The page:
Gateway to the Classics: Handbook of Nature Study: Flowerless Plants by Anna Botsford Comstock
Handbook of Nature Study: Flowerless Plants by  Anna Botsford Comstock

How a Fern Bud Unfolds

Teacher's Story

Of all "plant babies," that of the fern is most cozily cuddled; one feels when looking at it, that not only are its eyes shut but its fists are tightly closed. But the first glance at one of these little woolly spirals gives us but small conception of its marvelous enfolding, all so systematic and perfect that it seems another evidence of the divine origin of mathematics. Every part of the frond is present in that bud, even to the fruiting organs; all the pinny and the pinnules are packed in the smallest compass—each division, even to the smallest pinnule, coiled in a spiral towards its base. These coiled fern buds are called crosiers; they are woolly, with scales instead of hairs, and are thus well blanketed. Some botanists object to the comparison of the woolly or fuzzy clothing of young plants with the blankets of human infants. It is true that the young plant is not kept at a higher temperature by this covering; but because of it, transpiration which is a cooling process is prevented, and thus the plant is kept warmer. When the fern commences to grow, it stretches up and seems to lean over backward in its effort to be bigger. First the main stem, or rachis, loosens its coil; but before this is completed, the pinnæ, which are coiled at right angles to the main stem, begin to unfold; a little later the pinnules, which are folded at right angles to the pinnæ, loosen and seem to stretch and yawn before taking a look at the world which they have just entered; it may be several days before all signs of the complex coiling disappear. The crosiers of the bracken are queer looking creatures, soon developing three claws which some people say look like the talons of an eagle; and so intricate is the action of their multitudinous spirals, that to watch them unfolding impresses one as in the presence of a miracle.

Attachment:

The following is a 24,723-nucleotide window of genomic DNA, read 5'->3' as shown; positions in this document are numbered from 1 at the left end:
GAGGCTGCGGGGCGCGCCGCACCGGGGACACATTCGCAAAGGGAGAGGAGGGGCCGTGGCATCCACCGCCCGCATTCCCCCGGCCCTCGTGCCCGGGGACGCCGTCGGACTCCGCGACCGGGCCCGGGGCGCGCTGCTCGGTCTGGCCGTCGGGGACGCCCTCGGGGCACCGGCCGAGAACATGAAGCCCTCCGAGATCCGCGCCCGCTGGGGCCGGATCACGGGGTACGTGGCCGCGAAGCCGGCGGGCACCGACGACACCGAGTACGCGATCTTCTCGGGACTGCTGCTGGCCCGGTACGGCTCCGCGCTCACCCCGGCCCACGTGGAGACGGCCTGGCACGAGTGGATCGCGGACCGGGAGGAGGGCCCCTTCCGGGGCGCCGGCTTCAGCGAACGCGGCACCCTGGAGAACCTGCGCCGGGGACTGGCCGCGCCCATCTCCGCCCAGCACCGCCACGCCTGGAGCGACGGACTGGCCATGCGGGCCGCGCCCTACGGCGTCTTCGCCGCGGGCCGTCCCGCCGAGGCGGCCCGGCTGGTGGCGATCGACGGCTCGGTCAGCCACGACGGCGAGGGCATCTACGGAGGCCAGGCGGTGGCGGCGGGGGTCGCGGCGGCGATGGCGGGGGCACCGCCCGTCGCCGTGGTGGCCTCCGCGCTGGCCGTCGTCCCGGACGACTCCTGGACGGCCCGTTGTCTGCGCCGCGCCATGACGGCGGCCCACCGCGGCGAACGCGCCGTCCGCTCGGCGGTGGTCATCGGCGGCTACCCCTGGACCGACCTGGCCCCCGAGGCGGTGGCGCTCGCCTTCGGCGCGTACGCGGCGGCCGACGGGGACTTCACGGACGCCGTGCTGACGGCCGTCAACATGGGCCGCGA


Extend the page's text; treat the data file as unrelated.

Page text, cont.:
Fiddle heads, or crosiers.   Young ferns unfolding.

Photo by Verne Morton.

Lesson CLXXV

How a Fern Bud Unfolds

Leading thought—  All of the parts of the frond of a fern are tightly folded spirally within the bud, and every lobe of every leaflet is also folded in a spiral.

Method—The bracken crosier is a most illuminating object for this lesson, because it has so many divisions and is so large; it is also convenient, because it may be found in September. However, any fern bud will do. The lesson may be best given in May when the woodland ferns are starting. A fern root with its buds should be brought to the schoolroom, where the process of unfolding may be watched at leisure.


1. Take a very young bud. How does it look? Do you see any reason why ignorant people call these buds caterpillars? Can you see why they are popularly called "fiddle heads"? What is their true name? How many turns of the coil can you count? What is the covering of the crosier? Do you think this cover is a protection? How is the stem grooved to make the spiral compact?

2. Take a crosier a little further advanced. How are its pinnæ folded? How is each pinnule of each pinna folded? How is each lobe of a pinnule folded? Is each smaller part coiled toward each larger part?

3. Write in your note-book the story of the unfolding fern, and sketch its stages each day from the time it is cuddled down in a spiral until it is a fully expanded frond.

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